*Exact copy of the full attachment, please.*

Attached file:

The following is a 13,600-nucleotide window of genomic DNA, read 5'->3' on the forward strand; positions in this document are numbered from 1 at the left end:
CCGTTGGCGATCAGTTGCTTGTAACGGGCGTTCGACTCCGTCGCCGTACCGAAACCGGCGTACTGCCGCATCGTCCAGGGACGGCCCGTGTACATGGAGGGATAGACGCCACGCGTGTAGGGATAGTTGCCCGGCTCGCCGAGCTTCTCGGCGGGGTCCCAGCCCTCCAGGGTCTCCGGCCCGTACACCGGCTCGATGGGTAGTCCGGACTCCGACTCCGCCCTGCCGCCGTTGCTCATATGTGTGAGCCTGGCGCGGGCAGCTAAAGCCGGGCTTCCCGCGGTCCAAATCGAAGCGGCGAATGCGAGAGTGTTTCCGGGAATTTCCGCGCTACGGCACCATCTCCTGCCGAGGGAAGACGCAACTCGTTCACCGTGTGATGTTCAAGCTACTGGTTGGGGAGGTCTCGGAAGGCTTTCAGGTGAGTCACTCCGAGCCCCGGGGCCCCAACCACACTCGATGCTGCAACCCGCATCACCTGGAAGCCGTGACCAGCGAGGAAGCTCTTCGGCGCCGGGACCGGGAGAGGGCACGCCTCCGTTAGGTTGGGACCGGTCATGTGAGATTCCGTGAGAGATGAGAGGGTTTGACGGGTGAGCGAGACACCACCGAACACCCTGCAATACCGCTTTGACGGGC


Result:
The following is a 13,600-nucleotide window of genomic DNA, read 5'->3' on the forward strand; positions in this document are numbered from 1 at the left end:
CCGTTGGCGATCAGTTGCTTGTAACGGGCGTTCGACTCCGTCGCCGTACCGAAACCGGCGTACTGCCGCATCGTCCAGGGACGGCCCGTGTACATGGAGGGATAGACGCCACGCGTGTAGGGATAGTTGCCCGGCTCGCCGAGCTTCTCGGCGGGGTCCCAGCCCTCCAGGGTCTCCGGCCCGTACACCGGCTCGATGGGTAGTCCGGACTCCGACTCCGCCCTGCCGCCGTTGCTCATATGTGTGAGCCTGGCGCGGGCAGCTAAAGCCGGGCTTCCCGCGGTCCAAATCGAAGCGGCGAATGCGAGAGTGTTTCCGGGAATTTCCGCGCTACGGCACCATCTCCTGCCGAGGGAAGACGCAACTCGTTCACCGTGTGATGTTCAAGCTACTGGTTGGGGAGGTCTCGGAAGGCTTTCAGGTGAGTCACTCCGAGCCCCGGGGCCCCAACCACACTCGATGCTGCAACCCGCATCACCTGGAAGCCGTGACCAGCGAGGAAGCTCTTCGGCGCCGGGACCGGGAGAGGGCACGCCTCCGTTAGGTTGGGACCGGTCATGTGAGATTCCGTGAGAGATGAGAGGGTTTGACGGGTGAGCGAGACACCACCGAACACCCTGCAATACCGCTTTGACGGGC